With one degree average air temperature increase, the ice-free period for the lake has increased substantially adding to changes in the lake ecosystem. Photol I Lehnherr et al

One degree Arctic temperature increase causes big lake change


Scientists working in the high Arctic found that a huge lake is undergoing some profound changes as a result of a mere one degree increase in the average Arctic air temperature.

Martin Sharp (PhD, FRSC) is a professor in the Department of Earth and Atmospheric Sciences at the University of Alberta


Professor Sharp was among the group on interdisciplinary scientists who began studying the lake and its wider drainage and ecosystems studying aspects from glaciology to freshwater ecology.

Martin Sharp (PhD FRSC) from the University of Alberta, was one of the scientists studying the surprising changes in a huge Arctic lake

Their work was published in the science journal Nature Communications under the title “The world’s largest High Arctic lake responds rapidly to climate warming” (open source available HERE)

Lake Hazen on Ellesemere Island, at 78 km long by 12 km wide is the biggest high Arctic lake is one of three huge lakes above the Arctic Circle, including Lake Inari in Finland, and Lake Taymyr in Russia.

Red balloon shows Lake Hazen , Image-Google maps

Home to a large population of Arctic char, the lake is traditionally ice-covered about ten months of the year.

All that is changing, and rapidly.

Location of the Lake Hazen watershed and changes in glacier surface temperatures. Changes in summer glacier surface temperatures (°C y−1) were quantified for the months of June, July and August for the period 2000–2012. The white line delineates the boundaries of the Lake Hazen watershed, and the glaciers within it. The black line delineates the boundary of Quttinirpaaq National Park, Canada’s most northerly national park Image: I Lehnherr et al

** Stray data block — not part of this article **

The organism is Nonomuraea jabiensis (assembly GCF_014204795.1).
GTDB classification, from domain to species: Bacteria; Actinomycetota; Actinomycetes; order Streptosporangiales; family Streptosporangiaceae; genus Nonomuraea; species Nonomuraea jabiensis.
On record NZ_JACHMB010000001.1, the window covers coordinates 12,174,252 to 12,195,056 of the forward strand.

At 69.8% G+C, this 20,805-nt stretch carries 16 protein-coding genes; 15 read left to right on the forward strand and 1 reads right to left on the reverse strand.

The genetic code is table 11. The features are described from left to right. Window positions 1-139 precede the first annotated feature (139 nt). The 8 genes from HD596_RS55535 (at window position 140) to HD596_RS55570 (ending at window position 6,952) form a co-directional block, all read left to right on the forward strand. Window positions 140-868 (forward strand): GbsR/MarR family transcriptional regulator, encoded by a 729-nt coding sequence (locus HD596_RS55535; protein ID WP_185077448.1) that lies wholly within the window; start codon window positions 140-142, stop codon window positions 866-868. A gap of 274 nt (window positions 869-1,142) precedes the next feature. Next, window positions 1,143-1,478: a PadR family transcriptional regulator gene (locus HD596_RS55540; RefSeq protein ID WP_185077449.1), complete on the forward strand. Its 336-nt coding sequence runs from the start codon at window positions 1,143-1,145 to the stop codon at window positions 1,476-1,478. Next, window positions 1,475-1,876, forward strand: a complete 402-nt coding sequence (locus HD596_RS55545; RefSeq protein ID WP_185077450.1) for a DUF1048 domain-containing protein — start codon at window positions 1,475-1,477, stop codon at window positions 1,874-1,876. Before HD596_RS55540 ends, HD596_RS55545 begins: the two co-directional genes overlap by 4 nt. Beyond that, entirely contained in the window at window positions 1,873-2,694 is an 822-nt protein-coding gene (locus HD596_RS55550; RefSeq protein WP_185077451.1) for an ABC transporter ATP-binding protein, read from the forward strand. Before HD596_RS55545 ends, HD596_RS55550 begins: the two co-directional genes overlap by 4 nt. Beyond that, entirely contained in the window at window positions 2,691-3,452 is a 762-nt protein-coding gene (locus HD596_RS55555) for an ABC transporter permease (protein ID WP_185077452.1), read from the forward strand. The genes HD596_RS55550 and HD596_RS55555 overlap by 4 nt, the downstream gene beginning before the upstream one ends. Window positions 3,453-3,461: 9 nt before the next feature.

While it is clear that the Arctic climate is warming faster than elsewhere on Earth, it had been presumed that such a large body of water would take much longer than smaller water bodies to show effects of the warming.

Although seemingly slight, the temperature increase has resulted in significant meltwater increase from the glacial snowpack flowing into the lake, and changes is this huge body of water.

Even the slight average temperature increase has meant a rapid melting of glaciers into the lake and triggered other feedback loops. PHOTO- I Lehnherr et al

This has meant an increase in fine sediment floating in the water increasing turbidity.  Evidence shows that this appears to be adversely affecting the fish as the Arctic char’s visibility is reduced and so their ability to hunt prey.

In addition, less ice and longer periods of open water in the summer has meant an increase in light penetration into the lake. That in turn promotes an increase in plankton and algal blooms also dramatically changing the lake ecosystem.

Thus several different studies have become interrelated to see how each is affecting the whole.

Martin and the others scientists in this interdisciplinary exploration of Lake Hazen speaks to the big-picture perspective. He says as scientists, they tend to focus only on their particular field.

He says this study has has shown the need to approach questions of climate change from a focus on the whole watershed system rather than examining separate and individual subsystems.

Categories: Environment, International
Tags: , , , , , ,

Do you want to report an error or a typo? Click here!

@*@ Comments

Leave a Reply

Your email address will not be published. Required fields are marked *

 characters available

Note: By submitting your comments, you acknowledge that Radio Canada International has the right to reproduce, broadcast and publicize those comments or any part thereof in any manner whatsoever. Radio Canada International does not endorse any of the views posted. Your comments will be pre-moderated and published if they meet netiquette guidelines.

Netiquette »